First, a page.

Spring has sprung, and with it comes new life. Mother nature is dressing trees with new greens while early season flowers bloom. Birds are returning to their summer habitats, being nominally welcomed by their year-round feathered residents.
Here inside the on-going pandemic lifestyle, there are signs life is also returning after a year-long winter of frozen plans and lives put on hold. The spring weather seems to be building a bridge from the pandemic to post-pandemic life. People are slowly springing back to life.
Winnie has built a garden literally every year since we’ve been together. Here in Northern Virginia she’s faced a challenge different than anything she every dealt with back in China. Our house backs onto a county park and watershed conservation area. Among the wildlife running loose is a large herd of deer. They mostly stay well-behaved and in their park. But, somehow, word got out among the deer community some years ago about the fine dining at Winnie’s garden. For many years now, we’ve fought a running battle with deer over tearing up Winnie’s garden, and most years the deer win.
Due to the way our house is positioned, and surrounding trees, we receive very little sun in our backyard during the summers. So Winnie makes most of her gardens in front of our house. One would think deer would not come all the way to the front of our house for free meals – but they do.
Three years ago things came to a head, with the deer literally destroying everything Winnie planted several times over. We got no fresh veggies that year at all. Something had to be done – Winnie was not happy. So starting the following season, we put up eight-foot fencing all around our backyard. This seemed to help, except our next-door neighbor didn’t have completed fencing we could join to. So deer came through he neighbor’s yard and around to Winnie’s garden. At least, the deer let us have some veggies during that season.
The War On Deer
This year, Winnie has decided to wage all-out war on deer. She found a – free – local source of bamboo and has been busy building fencing and trellises out of it. She’s deer-proofed (we hope) her front garden with a low cage and wire cover.
So I guess we’ll see if this year’s effort is truly deer-proof.
Early Spring Kayaking
Last year during the peak zombie apocalypse I never got out on the water. At all. It was the first year since we’ve lived in Northern Virginia I didn’t get to use my boat (or kayaks) even once. We’ve started to make up for that loss this year. Winnie decided she wanted to learn kayaking so starting already in March we’ve been Kayaking on the Bull Run River, my favorite kayaking spot in Northern Virginia.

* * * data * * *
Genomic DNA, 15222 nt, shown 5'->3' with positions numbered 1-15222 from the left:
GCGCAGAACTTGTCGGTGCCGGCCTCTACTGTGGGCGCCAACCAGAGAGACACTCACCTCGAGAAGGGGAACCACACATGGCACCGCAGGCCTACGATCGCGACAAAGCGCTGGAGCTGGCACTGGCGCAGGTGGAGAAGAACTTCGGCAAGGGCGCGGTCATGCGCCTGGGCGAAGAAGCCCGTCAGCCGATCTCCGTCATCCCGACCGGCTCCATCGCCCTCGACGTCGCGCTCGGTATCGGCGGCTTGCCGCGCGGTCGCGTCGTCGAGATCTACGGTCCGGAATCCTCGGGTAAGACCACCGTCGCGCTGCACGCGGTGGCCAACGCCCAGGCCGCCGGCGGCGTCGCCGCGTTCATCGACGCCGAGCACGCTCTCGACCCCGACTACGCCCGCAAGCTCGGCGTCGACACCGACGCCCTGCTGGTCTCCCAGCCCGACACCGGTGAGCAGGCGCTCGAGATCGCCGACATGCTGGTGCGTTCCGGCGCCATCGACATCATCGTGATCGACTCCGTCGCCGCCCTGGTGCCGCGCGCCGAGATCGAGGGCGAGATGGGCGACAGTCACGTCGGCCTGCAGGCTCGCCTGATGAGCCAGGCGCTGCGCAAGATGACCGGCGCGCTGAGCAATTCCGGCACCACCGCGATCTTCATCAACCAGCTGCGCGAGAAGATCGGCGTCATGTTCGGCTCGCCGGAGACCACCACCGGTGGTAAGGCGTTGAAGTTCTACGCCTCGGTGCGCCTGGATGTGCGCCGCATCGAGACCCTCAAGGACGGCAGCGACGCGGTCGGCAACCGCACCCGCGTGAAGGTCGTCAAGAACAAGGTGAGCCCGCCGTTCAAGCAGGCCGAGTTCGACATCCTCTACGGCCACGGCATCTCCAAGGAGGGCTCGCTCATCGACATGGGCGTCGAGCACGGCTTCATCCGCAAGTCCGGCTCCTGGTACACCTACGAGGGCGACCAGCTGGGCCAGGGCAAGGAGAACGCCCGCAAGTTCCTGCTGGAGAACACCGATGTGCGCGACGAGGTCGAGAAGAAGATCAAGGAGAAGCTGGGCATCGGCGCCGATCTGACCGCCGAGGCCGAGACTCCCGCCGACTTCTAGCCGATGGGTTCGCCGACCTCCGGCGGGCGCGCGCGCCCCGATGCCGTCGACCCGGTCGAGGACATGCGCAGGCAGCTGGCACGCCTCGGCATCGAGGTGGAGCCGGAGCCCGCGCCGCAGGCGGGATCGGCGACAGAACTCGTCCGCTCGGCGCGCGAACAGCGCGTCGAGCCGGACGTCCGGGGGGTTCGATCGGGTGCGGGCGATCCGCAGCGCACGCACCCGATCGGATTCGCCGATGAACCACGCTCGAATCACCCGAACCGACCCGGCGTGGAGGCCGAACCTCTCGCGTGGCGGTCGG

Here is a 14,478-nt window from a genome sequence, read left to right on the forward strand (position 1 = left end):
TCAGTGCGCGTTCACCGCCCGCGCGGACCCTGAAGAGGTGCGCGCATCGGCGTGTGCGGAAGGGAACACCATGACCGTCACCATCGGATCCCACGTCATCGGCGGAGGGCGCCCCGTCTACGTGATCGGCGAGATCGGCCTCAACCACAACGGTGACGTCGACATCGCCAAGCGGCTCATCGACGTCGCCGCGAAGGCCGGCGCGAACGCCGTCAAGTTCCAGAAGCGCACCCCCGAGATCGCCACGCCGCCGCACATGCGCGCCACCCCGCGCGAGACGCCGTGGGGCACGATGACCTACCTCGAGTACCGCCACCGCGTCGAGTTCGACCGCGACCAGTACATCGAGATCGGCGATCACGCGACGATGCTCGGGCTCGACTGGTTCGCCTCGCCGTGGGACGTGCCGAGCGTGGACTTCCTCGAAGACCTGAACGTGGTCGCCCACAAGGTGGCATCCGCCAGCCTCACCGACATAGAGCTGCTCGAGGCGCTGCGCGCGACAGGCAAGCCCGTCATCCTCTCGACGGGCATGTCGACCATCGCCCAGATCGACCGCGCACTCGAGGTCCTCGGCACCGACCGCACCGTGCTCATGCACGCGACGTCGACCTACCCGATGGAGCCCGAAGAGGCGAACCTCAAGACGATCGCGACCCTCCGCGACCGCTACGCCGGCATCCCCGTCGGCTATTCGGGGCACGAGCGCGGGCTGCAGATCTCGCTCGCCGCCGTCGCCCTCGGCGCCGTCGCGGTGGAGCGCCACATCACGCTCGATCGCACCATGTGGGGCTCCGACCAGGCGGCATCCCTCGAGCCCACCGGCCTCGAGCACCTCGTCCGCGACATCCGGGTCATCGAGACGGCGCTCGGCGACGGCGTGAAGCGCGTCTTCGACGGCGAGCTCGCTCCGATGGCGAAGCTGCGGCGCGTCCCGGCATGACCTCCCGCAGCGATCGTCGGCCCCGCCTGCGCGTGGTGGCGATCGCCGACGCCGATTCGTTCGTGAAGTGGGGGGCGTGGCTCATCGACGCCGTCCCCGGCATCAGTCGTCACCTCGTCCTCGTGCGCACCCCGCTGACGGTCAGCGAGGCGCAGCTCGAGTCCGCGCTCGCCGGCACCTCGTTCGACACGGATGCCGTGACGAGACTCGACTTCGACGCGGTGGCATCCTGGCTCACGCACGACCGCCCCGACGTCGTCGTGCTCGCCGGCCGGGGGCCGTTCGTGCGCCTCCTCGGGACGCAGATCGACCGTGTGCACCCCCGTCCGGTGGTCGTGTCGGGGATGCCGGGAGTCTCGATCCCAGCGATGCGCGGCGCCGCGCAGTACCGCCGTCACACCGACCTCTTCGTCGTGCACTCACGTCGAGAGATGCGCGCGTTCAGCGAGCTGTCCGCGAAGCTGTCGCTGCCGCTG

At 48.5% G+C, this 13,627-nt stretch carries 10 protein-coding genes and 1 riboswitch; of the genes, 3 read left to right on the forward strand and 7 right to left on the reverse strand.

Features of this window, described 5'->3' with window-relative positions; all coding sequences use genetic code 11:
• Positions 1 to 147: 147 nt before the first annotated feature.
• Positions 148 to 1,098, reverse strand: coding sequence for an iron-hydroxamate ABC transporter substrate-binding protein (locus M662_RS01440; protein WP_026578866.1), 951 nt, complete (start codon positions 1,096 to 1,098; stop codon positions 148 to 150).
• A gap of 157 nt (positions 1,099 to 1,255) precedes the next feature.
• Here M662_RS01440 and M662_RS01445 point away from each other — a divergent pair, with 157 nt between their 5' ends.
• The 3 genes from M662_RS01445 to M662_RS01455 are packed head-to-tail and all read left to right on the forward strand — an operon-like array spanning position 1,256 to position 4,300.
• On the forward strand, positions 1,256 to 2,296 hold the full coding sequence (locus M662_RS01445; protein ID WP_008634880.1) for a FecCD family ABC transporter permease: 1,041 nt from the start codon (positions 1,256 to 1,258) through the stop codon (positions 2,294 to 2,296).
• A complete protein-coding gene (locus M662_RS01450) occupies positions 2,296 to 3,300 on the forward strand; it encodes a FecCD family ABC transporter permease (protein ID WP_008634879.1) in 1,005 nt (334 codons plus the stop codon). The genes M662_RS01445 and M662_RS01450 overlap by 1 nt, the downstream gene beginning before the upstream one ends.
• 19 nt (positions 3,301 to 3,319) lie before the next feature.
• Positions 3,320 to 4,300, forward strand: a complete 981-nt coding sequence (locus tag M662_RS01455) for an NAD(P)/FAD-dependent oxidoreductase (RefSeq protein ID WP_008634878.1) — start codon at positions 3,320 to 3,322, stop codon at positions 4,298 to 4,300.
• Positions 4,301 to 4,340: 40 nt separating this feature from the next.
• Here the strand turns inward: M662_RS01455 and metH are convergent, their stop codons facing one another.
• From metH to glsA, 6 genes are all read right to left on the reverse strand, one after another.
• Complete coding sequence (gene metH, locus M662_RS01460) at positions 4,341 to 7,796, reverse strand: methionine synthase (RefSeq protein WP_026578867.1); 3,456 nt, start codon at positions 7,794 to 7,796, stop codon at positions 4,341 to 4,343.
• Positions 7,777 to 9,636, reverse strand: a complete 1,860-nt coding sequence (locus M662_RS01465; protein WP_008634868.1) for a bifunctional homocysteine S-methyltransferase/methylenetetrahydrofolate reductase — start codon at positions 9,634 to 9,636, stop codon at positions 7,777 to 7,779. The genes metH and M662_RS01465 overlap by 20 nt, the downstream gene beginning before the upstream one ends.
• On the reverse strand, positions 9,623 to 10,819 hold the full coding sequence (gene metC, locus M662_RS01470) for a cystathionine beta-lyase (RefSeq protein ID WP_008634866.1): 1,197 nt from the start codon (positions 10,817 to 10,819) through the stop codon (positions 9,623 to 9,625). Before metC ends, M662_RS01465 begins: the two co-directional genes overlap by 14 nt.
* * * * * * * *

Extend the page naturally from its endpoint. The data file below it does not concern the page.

We started out slow, using our Sea Eagle 370 tandem kayak Nemo for Winnie to get the feel for paddling. After several tandem trips she felt brave enough to paddle solo. She used our Trophy 126 Arrau, which is a very stable boat, and did quite well on her own. I joined her in our Sea Eagle 330 Lucky . Yesterday we went out for her second solo paddle and ended up doing a 5.5 mile round trip. Winnie really seemed to have fun. She especially enjoys seeing the river turtles sunning themselves.
So here’s to hoping we do a lot more kayaking together this summer.
Meanwhile, Back At The Office
So meanwhile, back at the office, I’m still working full time from home. I did go into my work location several times during, almost as much in one moth as the year prior. There seems to be no rush anywhere that I can see about people going back to a commuting lifestyle.
At least I have an office with option to go back to. As I’ve been venturing out these past few months, I’ve been horrified at the number of local small businesses that are gone. So many former restaurants and shops are now just empty building space with “For Lease” signs on the windows. I can’t see new businesses returning any time soon. Each small business represents someone’s dream, and many other people’s livelihoods. Unemployment is decreasing as jobs reportedly come back, but it’s going to be a long slow climb just to get back to where we once were.
One of my small annoyances over this past year was my 2015 Jeep Cherokee. The Jeep is a software-driven bemouth that under normal circumstances is a real joy to drive. However, I’ve learned that software comes at a price – there’s constant drain on the battery to run the electronics even when parked. This past year has seen my Jeep parked far more than driven – probably the least amount of driving I’ve done since I purchased my 1977 Chevy Luv almost 44 years ago. The downside to reduced mileage is the battery running dry. At first, the battery would be good for two weeks. Then, with repeated draining and recharging, one week. Then, it was two days. Finally, about mid-March the battery simply refused to play along.
I made a quick trip to my friendly neighborhood auto parts store in Winnie’s Nissan (which hasn’t had the same battery issues) and picked up a new battery. This battery replacement symbiotically marks, for me, the beginning of the end of life in a pandemic. Ever since I’ve changed out the battery, I’ve been driving every couple of days. With driving comes new activities engaged outside my front door. With new activities comes a fresh start on life.
It’s as if this past year was a dark night of the soul, finally awakening. Here’s to keeping this post-pandemic life moving.